rise time


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rise time

1. the time required for a pulse or echo to rise from onset to its peak amplitude;
2. the time required for a pulse or echo to rise from 10-90% peak amplitude.

rise time

(rīz tīm)
The time it takes a gradient to switch on, achieve the required gradient slope, and switch off again in magnetic resonance imaging.
References in periodicals archive ?
Several studies have found no gender differences in bedtime (weekends/weekdays) and rise time on weekdays (Giannotti et al.
With an adjacent return plane, however, coupling is a second or third order factor; not critical Coupling length Shorter is always better Rise time Longer is always better Bit rate Usually gets worse, as rise time decreases
Since the actual temporal shape and the rise time of the source generated by the glass capillary fracture are not known, different shapes and rise times were evaluated.
Instead, there exists some finite rise time for the imposition of strain.
i] impulses; and the similarity between reflected and incident overpressures and reflected and incident rise time [t.
Each sensor is 100 percent in-process tested for resonant frequency, rise time, and acceleration compensation.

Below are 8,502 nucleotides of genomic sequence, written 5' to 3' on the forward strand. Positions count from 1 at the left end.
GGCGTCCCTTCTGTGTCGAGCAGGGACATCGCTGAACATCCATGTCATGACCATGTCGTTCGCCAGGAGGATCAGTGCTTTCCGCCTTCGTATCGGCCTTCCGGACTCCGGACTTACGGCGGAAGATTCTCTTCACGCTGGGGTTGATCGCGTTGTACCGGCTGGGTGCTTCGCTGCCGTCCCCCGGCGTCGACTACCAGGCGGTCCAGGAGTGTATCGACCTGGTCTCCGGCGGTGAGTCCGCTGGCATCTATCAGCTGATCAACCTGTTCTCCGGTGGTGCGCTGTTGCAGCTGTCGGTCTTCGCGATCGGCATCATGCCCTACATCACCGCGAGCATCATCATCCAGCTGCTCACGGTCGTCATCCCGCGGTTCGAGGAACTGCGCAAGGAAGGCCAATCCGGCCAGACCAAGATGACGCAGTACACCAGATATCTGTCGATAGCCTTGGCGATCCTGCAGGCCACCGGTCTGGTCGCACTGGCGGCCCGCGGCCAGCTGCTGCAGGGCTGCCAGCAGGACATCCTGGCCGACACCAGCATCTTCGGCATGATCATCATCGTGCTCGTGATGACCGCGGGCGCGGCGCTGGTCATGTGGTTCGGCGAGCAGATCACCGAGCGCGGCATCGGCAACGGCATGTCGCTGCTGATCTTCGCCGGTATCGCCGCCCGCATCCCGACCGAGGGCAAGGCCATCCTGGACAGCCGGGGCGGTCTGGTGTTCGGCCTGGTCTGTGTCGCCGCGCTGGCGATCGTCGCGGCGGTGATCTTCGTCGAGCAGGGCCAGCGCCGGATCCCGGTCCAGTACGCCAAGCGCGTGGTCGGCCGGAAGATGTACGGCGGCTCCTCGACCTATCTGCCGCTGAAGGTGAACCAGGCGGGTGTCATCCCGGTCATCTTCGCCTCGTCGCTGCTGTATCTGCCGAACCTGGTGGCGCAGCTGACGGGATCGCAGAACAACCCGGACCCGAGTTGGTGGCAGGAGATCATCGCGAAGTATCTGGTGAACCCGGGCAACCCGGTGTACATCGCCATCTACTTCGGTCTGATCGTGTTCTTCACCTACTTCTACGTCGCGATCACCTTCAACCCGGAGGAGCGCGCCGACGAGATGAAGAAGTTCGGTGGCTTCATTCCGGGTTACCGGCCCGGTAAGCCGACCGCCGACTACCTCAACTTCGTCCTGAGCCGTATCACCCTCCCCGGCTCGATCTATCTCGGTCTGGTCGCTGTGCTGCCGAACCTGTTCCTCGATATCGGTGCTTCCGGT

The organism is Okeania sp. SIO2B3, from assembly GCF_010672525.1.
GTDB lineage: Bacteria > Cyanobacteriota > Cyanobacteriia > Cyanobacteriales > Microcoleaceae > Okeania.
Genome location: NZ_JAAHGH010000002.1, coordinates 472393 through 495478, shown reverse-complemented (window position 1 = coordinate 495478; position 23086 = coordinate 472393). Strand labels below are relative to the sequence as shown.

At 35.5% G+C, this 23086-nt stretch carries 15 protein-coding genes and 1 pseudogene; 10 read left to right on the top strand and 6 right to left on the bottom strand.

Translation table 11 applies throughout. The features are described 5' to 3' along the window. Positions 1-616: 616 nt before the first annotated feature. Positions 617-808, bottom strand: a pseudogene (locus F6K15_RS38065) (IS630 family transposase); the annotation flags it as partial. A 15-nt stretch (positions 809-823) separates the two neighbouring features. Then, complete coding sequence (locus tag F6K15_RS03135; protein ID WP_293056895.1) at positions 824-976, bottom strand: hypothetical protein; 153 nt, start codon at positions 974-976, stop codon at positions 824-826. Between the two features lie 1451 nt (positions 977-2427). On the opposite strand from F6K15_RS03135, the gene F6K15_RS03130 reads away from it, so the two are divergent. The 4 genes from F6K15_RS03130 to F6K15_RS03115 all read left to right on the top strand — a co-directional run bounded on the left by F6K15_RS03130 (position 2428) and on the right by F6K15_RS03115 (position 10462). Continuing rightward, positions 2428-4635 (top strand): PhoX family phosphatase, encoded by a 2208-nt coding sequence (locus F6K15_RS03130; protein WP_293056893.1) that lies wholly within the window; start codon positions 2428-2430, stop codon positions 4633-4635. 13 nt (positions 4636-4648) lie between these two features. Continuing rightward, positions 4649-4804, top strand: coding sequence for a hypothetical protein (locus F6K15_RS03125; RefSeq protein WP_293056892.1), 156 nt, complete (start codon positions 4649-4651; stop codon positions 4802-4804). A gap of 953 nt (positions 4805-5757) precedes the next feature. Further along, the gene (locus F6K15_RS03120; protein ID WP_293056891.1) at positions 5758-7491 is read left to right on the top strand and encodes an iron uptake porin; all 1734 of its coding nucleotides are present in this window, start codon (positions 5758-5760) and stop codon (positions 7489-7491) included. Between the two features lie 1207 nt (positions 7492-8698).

Any un-terminated trace that is left hanging can be a stub and, depending upon the rise time of the signal, can act as an antenna.
where t is time and A, B, f are constants specifying the shape of the signal: A its rise time, B its damping (duration), and f its predominant frequency.
The sheet resistance of the ion-implanted junction is large and the large rise time ([approximately equal to] 50 ns) makes fast timing difficult.
With this bandwidth, the RTH050 enables many applications including direct conversion of multi-GHz carrier signals and sampling of high speed signal edges in the 20 ps rise time range.
We are again quickly approaching rise time but where are the extra police and where will they be this time next year?